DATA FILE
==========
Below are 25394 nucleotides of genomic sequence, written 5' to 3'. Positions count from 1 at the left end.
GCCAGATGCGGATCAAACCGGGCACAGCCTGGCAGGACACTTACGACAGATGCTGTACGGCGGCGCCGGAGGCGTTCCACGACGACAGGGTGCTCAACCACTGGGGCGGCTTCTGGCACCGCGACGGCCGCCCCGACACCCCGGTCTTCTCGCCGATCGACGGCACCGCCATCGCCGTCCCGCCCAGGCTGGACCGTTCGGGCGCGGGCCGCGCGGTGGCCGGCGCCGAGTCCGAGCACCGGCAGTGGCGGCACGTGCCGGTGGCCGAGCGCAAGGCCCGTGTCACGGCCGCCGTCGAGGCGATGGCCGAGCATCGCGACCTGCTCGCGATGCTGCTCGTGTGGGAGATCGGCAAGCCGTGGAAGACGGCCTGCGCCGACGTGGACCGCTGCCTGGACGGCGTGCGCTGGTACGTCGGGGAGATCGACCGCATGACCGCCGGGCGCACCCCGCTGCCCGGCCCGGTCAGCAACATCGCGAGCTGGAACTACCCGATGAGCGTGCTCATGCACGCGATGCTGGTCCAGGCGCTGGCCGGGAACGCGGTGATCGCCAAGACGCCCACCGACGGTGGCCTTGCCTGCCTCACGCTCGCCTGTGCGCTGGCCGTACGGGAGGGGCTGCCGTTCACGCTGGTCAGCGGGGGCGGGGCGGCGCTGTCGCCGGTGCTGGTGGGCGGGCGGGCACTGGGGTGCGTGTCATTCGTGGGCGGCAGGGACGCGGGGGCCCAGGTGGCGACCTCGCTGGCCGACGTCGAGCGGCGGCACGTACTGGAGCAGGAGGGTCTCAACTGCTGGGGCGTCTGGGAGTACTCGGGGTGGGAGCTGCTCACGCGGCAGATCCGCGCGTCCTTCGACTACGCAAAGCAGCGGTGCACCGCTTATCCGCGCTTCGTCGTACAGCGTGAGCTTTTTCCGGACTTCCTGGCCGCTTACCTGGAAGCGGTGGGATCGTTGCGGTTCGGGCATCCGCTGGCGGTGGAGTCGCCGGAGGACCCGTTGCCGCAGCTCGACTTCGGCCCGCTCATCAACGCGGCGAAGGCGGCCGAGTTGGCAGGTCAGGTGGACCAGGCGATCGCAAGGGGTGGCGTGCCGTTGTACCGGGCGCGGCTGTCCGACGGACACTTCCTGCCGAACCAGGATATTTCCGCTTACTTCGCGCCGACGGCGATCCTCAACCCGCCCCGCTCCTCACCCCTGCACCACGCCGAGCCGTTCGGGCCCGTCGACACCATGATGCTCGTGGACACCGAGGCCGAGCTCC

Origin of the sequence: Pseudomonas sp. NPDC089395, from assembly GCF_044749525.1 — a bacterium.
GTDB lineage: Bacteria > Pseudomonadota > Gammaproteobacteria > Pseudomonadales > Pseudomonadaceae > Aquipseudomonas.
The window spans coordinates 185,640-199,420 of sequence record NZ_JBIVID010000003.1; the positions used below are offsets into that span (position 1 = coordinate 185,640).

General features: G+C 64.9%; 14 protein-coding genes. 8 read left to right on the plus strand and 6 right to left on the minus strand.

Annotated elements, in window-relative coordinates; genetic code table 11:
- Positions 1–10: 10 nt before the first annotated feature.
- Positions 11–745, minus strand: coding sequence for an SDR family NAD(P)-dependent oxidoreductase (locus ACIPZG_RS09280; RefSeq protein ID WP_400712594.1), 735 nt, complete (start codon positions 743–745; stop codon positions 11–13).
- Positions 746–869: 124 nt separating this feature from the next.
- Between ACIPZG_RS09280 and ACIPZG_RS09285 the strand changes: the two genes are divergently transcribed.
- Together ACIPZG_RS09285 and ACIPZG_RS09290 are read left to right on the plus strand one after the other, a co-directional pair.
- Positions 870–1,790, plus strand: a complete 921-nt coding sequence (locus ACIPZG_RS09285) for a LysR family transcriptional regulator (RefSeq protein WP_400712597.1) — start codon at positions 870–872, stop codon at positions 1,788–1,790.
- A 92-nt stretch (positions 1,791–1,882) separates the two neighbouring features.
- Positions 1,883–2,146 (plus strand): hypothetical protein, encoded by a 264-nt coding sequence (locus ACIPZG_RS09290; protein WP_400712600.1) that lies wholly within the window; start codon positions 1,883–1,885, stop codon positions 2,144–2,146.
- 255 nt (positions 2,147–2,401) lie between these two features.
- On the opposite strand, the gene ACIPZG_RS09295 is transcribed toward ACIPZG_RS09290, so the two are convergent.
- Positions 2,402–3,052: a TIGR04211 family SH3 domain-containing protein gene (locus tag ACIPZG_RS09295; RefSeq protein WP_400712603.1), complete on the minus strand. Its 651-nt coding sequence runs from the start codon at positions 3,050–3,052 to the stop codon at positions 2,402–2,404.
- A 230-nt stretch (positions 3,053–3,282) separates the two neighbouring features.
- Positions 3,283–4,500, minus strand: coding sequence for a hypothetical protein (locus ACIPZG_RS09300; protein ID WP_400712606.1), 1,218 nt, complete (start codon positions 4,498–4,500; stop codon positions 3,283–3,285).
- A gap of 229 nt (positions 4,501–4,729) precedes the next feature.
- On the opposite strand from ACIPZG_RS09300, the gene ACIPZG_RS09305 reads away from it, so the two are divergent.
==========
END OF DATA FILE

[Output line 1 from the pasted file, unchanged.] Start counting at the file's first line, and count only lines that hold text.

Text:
Below are 25394 nucleotides of genomic sequence, written 5' to 3'. Positions count from 1 at the left end.